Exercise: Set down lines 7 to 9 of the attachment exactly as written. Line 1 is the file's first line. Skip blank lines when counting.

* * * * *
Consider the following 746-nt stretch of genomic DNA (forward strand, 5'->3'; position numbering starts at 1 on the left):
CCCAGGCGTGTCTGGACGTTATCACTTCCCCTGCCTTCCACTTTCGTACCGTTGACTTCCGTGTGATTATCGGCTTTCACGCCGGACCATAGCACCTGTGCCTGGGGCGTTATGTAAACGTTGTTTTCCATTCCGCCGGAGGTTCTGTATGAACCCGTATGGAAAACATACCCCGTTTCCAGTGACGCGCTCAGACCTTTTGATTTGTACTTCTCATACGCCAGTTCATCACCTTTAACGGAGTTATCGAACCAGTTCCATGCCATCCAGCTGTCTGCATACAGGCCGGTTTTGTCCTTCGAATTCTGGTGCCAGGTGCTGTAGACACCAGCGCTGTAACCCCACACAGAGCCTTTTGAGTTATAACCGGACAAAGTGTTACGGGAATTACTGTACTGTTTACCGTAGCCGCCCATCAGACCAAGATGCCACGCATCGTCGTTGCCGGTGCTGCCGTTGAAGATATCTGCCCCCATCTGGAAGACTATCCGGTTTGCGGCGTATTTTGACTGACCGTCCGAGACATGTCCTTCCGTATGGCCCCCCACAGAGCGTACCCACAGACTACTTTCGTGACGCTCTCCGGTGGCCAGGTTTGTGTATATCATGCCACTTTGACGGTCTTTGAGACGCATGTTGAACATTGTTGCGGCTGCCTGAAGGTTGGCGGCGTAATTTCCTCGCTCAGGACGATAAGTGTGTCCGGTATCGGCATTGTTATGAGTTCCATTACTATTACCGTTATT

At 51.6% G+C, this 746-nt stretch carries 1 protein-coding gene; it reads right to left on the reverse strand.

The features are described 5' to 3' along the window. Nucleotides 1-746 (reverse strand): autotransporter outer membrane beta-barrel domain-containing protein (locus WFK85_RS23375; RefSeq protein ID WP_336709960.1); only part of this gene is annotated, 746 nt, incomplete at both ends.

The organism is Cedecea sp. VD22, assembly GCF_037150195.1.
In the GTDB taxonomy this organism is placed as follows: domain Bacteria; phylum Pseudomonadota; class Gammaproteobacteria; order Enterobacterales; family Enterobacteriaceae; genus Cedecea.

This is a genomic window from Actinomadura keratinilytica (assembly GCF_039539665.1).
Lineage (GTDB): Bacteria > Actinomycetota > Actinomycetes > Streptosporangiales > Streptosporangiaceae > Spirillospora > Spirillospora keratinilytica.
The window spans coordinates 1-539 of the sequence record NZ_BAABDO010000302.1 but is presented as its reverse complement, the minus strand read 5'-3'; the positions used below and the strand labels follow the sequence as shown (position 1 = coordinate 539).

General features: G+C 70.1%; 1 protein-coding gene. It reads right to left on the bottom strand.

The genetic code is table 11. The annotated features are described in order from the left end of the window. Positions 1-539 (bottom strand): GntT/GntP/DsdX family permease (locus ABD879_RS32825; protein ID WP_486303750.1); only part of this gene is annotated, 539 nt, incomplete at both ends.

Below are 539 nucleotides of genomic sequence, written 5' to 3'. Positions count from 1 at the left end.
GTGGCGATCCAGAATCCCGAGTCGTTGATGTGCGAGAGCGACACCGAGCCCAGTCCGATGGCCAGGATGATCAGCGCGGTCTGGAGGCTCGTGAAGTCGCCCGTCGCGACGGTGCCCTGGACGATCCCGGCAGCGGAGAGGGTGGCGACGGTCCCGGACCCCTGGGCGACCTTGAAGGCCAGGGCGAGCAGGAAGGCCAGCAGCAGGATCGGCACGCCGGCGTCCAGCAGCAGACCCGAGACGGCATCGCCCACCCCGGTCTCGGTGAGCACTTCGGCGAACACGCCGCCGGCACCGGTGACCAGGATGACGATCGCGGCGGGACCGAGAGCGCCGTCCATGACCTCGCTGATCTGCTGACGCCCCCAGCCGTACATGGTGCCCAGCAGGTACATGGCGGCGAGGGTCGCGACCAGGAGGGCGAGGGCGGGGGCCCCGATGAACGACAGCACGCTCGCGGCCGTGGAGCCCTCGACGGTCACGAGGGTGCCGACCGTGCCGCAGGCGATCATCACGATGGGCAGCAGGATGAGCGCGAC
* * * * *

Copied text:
This is a genomic window from Actinomadura keratinilytica (assembly GCF_039539665.1).
Lineage (GTDB): Bacteria > Actinomycetota > Actinomycetes > Streptosporangiales > Streptosporangiaceae > Spirillospora > Spirillospora keratinilytica.
The window spans coordinates 1-539 of the sequence record NZ_BAABDO010000302.1 but is presented as its reverse complement, the minus strand read 5'-3'; the positions used below and the strand labels follow the sequence as shown (position 1 = coordinate 539).